02 November 2006

driving through rainbows (part 4)

(note: all links here are photos I took on the trip)
The next morning everyone slept late in the dark hut, and when I awoke, I was again alerted to potential beauty by the tiny square of bright color in the hut's glass door pane. Outside, I was just in time to see the sun cresting to the left of Iceland’s highest mountain peak, Hvannadalshnúkur and turning everything it touched pink and peach. We’d missed the view when we came the night before, since the snow had closed itself around us, so this moment of reveal was astonishing- the crisp deepness of the blue shadows accenting the tiny and large contours in the snow, the sparkling frigidity of the sun winking through the textured snow and the massive blue arc of sky above. On a micro-scale, the surface here is not like the surface of a usual field of snow. It’s prickly from wind and frost, in tiny ice-crystal mountains that crunch and squeak underfoot.

We cleaned up the hut and secured the door from the winds, then set the GPS for a northwesterly direction. The weather’s complete clarity promised good views to the northwest from another peak beneath the glacier, Bárðarbunga. We first stopped at a hot area near the hut where the glacier had melted and the land steamed beneath in crusty hot patches. The temperature of the air there was so instantly cold that filaments of steam had frozen in delicate ice-straws on the ground. Even the slightest vibration from my foot was enough to collapse a 2-foot section of these fragile formations.

Back in the car, we continued across the open landscape, able now to see all the dunes and undulations in the snow in the sparkling day, unlike the day before. On the horizon, mirages appeared over features of the landscape, making mountain contours hover darkly, then shrink and disappear like water on a hot pavement, or whole sections of the glacier ahead heaved in time with the jouncing car. We stopped for coffee near a snow gauge sprouting from the glacier, where N reported that the temperature was –17c. It was hard to believe though, since I was cozy in just three layers- a tank top, a lopapeysa, and a wind shell. I’m starting to think that the major key to Icelanders surviving here so long is the magic of Icelandic wool, and thanks to my cold-weather youth training, I’m comfy having it directly next to my skin.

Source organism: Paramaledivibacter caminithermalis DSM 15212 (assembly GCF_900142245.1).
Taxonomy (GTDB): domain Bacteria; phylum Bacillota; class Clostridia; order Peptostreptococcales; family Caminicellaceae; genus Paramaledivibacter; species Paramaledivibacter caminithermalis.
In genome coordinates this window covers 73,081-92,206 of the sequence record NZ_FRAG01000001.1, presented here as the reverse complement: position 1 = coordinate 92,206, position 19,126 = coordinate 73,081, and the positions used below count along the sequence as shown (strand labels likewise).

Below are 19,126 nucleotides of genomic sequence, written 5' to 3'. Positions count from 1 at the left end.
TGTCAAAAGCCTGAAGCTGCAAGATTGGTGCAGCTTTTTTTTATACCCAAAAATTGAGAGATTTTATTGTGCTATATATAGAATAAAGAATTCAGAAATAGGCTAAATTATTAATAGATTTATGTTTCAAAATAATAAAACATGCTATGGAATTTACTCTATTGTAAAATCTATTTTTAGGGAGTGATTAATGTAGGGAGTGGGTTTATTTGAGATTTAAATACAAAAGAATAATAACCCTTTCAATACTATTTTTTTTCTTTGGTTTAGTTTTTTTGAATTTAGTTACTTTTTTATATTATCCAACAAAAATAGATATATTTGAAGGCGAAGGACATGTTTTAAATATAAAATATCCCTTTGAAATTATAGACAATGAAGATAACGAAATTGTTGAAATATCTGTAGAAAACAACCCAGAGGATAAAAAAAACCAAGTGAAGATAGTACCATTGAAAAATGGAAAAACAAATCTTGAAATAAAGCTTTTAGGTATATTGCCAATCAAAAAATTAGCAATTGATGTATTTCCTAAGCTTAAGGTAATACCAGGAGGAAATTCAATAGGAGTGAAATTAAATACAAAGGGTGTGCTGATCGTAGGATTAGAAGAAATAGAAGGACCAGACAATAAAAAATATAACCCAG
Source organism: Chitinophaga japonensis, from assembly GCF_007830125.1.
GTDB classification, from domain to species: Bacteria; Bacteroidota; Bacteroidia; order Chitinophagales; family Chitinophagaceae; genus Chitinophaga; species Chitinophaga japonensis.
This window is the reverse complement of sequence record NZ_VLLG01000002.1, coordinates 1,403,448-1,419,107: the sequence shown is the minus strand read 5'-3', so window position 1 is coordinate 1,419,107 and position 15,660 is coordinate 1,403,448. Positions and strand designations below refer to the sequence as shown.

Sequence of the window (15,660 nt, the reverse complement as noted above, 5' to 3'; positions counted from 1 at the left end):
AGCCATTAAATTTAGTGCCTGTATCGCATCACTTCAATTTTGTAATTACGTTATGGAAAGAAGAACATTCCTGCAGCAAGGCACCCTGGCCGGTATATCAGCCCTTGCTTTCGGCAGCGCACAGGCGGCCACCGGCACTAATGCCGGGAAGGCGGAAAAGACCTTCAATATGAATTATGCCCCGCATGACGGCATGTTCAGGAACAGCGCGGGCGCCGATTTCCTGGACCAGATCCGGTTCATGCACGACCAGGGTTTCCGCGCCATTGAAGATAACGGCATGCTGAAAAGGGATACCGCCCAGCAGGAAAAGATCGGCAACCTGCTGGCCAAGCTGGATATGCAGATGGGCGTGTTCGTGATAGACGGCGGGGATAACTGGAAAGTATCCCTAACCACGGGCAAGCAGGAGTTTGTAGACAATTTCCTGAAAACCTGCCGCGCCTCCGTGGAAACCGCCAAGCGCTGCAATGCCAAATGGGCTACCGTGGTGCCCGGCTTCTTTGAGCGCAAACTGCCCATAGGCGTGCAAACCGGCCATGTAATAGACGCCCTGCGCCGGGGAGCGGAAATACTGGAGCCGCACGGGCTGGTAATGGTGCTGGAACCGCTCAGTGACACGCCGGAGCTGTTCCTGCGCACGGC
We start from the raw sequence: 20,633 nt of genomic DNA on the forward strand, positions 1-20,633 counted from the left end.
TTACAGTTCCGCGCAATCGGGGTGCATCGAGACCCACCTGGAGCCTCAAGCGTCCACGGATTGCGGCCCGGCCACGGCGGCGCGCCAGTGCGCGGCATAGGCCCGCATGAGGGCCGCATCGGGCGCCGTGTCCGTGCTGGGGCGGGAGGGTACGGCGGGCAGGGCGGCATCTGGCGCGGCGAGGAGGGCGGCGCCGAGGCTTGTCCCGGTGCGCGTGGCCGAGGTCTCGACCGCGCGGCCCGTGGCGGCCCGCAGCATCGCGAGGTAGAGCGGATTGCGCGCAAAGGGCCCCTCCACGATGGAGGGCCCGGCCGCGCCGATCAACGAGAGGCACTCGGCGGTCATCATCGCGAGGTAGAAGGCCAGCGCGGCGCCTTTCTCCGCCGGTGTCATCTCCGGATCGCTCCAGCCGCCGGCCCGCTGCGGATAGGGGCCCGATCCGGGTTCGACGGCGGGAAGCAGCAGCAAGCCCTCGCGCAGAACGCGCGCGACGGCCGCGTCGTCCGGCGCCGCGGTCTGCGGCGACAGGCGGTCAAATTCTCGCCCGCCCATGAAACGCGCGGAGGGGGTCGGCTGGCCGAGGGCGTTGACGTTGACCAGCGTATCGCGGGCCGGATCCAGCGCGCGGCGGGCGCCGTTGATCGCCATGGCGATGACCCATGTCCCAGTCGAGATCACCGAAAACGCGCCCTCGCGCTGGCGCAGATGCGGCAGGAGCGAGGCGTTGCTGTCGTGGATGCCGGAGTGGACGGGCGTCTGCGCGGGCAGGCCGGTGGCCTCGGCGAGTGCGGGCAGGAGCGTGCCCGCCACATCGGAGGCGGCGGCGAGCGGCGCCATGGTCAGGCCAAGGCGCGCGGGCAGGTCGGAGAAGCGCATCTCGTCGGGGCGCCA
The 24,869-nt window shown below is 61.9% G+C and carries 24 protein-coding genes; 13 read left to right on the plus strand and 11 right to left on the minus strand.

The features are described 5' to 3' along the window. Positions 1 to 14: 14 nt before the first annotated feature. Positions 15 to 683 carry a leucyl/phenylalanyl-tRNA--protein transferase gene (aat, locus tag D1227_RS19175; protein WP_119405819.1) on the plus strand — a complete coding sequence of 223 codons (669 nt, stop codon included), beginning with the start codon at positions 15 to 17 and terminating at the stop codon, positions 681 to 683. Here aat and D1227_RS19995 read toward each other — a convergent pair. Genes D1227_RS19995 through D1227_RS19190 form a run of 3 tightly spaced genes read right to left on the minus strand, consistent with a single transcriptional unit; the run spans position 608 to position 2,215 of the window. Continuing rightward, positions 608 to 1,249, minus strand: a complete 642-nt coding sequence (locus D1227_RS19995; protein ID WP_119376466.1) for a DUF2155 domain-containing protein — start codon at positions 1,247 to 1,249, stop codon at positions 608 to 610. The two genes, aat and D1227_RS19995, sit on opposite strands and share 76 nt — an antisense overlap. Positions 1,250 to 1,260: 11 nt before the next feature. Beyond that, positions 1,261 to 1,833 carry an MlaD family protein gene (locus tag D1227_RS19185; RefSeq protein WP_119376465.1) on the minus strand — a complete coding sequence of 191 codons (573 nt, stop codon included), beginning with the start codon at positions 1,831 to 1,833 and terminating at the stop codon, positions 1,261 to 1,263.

As with all stops, I wandered away from the vehicles slightly to inspect the snow and the view. It was in wind-packed chunks there, and I worked one loose with the toe of my hiking boot. Underneath, the snow glowed dimly blue, the life-force of the glacier humming beneath the surface. Two days in a white landscape opens your eyes to all the colors that are actually present- blue, gray, yellow, and later I even saw red, green, and orange. Paring away the usual landscape noise that people introduce brings a special kind of visual freedom with it.

We drove on to the Bárðarbunga peak, another ecstatic reveal moment of the trip. None of the members of the group had been there on so clear a day, so everyone exploded in superlative words when the ridge curved away to reveal the vast landscape spread out below. Photographs simply didn’t do it justice, although we all did our best. From this peak on one glacier, we could see three others, the furthest in the distance the always-beloved MFG (my first glacier), Langjökull, and then chains of enfolded mountains dusted with snow in all directions.

On the way down from the peak and on the way to the edge again, G offered me the driver’s seat of the Rover so I could try the feeling of snow-driving. I learned to keep my hands outside the steering wheel in readiness for unseen surface irregularities, how to navigate the curious texture of the landscape, and where to pay attention for cracks. When we got to the steeper part, I relinquished it again, to the ovation of C&F in the back seat. I’m not much for driving but this was rather fun and I wouldn’t mind doing it again.